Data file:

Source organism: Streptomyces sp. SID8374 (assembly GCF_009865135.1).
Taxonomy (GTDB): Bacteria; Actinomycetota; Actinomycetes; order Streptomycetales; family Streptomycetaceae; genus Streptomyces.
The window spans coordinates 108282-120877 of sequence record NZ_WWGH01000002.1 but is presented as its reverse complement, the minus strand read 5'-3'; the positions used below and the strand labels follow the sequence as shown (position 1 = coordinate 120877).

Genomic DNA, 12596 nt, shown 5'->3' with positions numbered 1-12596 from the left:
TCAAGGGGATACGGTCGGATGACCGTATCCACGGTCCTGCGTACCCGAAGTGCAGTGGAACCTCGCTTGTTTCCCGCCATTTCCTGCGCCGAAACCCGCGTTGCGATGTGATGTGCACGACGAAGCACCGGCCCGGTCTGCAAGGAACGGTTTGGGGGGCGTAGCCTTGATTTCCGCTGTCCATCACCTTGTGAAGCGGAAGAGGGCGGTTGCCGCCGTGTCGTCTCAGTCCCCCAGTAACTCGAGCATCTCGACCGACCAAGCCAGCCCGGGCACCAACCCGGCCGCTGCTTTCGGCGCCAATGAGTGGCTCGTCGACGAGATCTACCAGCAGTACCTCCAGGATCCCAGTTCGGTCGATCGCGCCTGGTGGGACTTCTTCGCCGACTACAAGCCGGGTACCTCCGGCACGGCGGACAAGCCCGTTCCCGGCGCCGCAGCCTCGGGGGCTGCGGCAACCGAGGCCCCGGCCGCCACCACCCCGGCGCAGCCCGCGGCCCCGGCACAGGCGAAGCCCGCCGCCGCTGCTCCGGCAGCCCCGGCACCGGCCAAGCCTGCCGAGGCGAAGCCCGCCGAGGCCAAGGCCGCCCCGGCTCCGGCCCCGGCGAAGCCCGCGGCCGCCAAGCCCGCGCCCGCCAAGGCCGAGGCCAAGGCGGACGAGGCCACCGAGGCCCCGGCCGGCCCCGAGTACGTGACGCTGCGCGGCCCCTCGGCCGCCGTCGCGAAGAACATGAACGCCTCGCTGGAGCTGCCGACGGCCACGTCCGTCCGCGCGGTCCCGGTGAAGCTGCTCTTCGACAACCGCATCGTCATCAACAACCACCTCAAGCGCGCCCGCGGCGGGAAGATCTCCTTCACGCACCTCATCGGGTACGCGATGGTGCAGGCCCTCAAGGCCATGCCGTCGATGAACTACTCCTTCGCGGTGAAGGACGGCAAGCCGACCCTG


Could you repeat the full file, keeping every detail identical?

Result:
Source organism: Streptomyces sp. SID8374 (assembly GCF_009865135.1).
Taxonomy (GTDB): Bacteria; Actinomycetota; Actinomycetes; order Streptomycetales; family Streptomycetaceae; genus Streptomyces.
The window spans coordinates 108282-120877 of sequence record NZ_WWGH01000002.1 but is presented as its reverse complement, the minus strand read 5'-3'; the positions used below and the strand labels follow the sequence as shown (position 1 = coordinate 120877).

Genomic DNA, 12596 nt, shown 5'->3' with positions numbered 1-12596 from the left:
TCAAGGGGATACGGTCGGATGACCGTATCCACGGTCCTGCGTACCCGAAGTGCAGTGGAACCTCGCTTGTTTCCCGCCATTTCCTGCGCCGAAACCCGCGTTGCGATGTGATGTGCACGACGAAGCACCGGCCCGGTCTGCAAGGAACGGTTTGGGGGGCGTAGCCTTGATTTCCGCTGTCCATCACCTTGTGAAGCGGAAGAGGGCGGTTGCCGCCGTGTCGTCTCAGTCCCCCAGTAACTCGAGCATCTCGACCGACCAAGCCAGCCCGGGCACCAACCCGGCCGCTGCTTTCGGCGCCAATGAGTGGCTCGTCGACGAGATCTACCAGCAGTACCTCCAGGATCCCAGTTCGGTCGATCGCGCCTGGTGGGACTTCTTCGCCGACTACAAGCCGGGTACCTCCGGCACGGCGGACAAGCCCGTTCCCGGCGCCGCAGCCTCGGGGGCTGCGGCAACCGAGGCCCCGGCCGCCACCACCCCGGCGCAGCCCGCGGCCCCGGCACAGGCGAAGCCCGCCGCCGCTGCTCCGGCAGCCCCGGCACCGGCCAAGCCTGCCGAGGCGAAGCCCGCCGAGGCCAAGGCCGCCCCGGCTCCGGCCCCGGCGAAGCCCGCGGCCGCCAAGCCCGCGCCCGCCAAGGCCGAGGCCAAGGCGGACGAGGCCACCGAGGCCCCGGCCGGCCCCGAGTACGTGACGCTGCGCGGCCCCTCGGCCGCCGTCGCGAAGAACATGAACGCCTCGCTGGAGCTGCCGACGGCCACGTCCGTCCGCGCGGTCCCGGTGAAGCTGCTCTTCGACAACCGCATCGTCATCAACAACCACCTCAAGCGCGCCCGCGGCGGGAAGATCTCCTTCACGCACCTCATCGGGTACGCGATGGTGCAGGCCCTCAAGGCCATGCCGTCGATGAACTACTCCTTCGCGGTGAAGGACGGCAAGCCGACCCTG